Noise reduction was performed at a lower value than usual. The panorama has a stunning resolution of 12000×6000 pixels (72 Mpix) and will most likely be reduced to a real 30-ish Mpix before final use. Downsize further reduces noise and enhances the sense of sharpness and detail. Due to its high resolution, sharpening was done at a higher value than usual. In doing so, I kept in mind that the photo would end up in Photoshop, whose smart sharpening tool produces amazing results. The photo is masked for a sharpening tool, just enough to remove the sharpening effect from the sky.
I applied a detail-smoothing effect on the water with a similar method to obtain a uniform surface without excess detail to distract. I used the Soften Skin Lite preset, as it almost perfectly fits this need. I applied the texture and clarity effect on the city itself. Since the city extends in a nearly straight line, I used a radial filter that I expanded and flattened extremely and turned it into a line covering the city. I could also use a brush for this, but the radial tool is much faster to work with.
With this correction, I finished the editing of the photography. I was pretty pleased with the result. That’s it for today, I hope you enjoyed another sequel to the How is it Made series …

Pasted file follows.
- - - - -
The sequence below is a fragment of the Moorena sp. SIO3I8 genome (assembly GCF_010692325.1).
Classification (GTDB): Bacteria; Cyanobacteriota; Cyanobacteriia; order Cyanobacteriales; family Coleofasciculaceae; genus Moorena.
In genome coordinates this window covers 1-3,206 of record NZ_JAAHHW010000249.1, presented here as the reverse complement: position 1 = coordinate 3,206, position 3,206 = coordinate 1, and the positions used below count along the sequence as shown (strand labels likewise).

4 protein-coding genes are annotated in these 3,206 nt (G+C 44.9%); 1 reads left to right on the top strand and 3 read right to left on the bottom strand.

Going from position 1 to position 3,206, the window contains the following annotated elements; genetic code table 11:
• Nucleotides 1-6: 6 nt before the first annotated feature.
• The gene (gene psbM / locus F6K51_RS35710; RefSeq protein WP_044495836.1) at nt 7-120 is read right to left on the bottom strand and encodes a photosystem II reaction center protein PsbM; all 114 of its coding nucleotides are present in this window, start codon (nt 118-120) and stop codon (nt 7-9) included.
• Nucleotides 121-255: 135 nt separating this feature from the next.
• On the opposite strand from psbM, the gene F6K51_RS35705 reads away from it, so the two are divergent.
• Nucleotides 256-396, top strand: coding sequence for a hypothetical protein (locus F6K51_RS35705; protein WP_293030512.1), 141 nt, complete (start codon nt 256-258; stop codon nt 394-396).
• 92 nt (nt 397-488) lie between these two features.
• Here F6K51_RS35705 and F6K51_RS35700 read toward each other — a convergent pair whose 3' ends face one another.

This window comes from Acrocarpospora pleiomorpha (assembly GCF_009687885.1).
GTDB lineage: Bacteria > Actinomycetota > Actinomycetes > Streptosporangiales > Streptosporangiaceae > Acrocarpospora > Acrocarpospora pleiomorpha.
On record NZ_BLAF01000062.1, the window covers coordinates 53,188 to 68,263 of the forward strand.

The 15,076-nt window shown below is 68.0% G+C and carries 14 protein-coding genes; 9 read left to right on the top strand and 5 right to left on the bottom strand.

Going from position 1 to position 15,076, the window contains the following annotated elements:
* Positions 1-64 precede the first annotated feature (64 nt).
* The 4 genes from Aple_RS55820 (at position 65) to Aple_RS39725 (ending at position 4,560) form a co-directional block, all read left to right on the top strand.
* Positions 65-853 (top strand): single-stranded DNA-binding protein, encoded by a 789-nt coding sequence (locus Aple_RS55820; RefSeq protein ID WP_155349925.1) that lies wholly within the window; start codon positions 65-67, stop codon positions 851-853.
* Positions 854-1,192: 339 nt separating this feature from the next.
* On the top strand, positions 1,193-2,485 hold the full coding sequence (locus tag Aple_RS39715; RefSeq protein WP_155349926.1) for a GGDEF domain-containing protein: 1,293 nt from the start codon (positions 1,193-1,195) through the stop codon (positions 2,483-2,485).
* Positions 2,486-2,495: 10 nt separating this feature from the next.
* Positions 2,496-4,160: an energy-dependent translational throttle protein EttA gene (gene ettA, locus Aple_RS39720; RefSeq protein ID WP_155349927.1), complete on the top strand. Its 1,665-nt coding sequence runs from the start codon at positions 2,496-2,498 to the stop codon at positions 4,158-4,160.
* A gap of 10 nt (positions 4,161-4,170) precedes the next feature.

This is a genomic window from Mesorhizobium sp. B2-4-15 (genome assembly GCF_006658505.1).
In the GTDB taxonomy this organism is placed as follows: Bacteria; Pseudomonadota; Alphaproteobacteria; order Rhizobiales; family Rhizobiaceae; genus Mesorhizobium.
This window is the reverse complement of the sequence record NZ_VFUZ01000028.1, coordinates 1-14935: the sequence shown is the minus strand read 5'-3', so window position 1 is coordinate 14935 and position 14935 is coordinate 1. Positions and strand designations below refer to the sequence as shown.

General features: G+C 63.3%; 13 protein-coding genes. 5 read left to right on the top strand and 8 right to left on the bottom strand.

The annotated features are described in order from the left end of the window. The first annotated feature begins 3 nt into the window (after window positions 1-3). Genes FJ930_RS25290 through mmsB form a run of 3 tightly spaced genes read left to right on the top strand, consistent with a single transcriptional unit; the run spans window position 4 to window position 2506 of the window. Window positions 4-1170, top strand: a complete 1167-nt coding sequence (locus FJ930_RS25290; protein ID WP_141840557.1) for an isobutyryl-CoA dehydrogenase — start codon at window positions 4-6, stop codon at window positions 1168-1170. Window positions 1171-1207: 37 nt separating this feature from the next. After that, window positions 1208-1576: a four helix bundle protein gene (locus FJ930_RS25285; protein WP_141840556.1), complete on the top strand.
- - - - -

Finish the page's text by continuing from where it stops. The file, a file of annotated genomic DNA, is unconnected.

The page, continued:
In the Photoshop, I roughly selected the missing section in the sky using the Laso selection tool. With the Fill tool, instructed fill of the selection with Content-Aware algorithm. The content-aware tool sometimes works perfectly and sometimes it is completely useless. In this case, it did a great job. I repeated the procedure on the water with an equally satisfactory result and this made the photo practically complete.
However, as I mentioned earlier, when I’m already in Photoshop it would be a shame not to use some of its phenomenal tools. One of them is Smart Sharpen which gives great results when used properly.
The resulting photo after applying this filter is stunningly sharp and detailed by all standards. Just the way I wanted it.
When I left the photo to rest for a couple of days, I came to the conclusion that I didn’t like the sky at all. It was too blue and somehow gave the whole photo a dull and dark tone. With a local correction, I brightened the sky and shifted its tonality to white. By doing so, the whole photo gained in dynamics and depth and lost its grunge feel.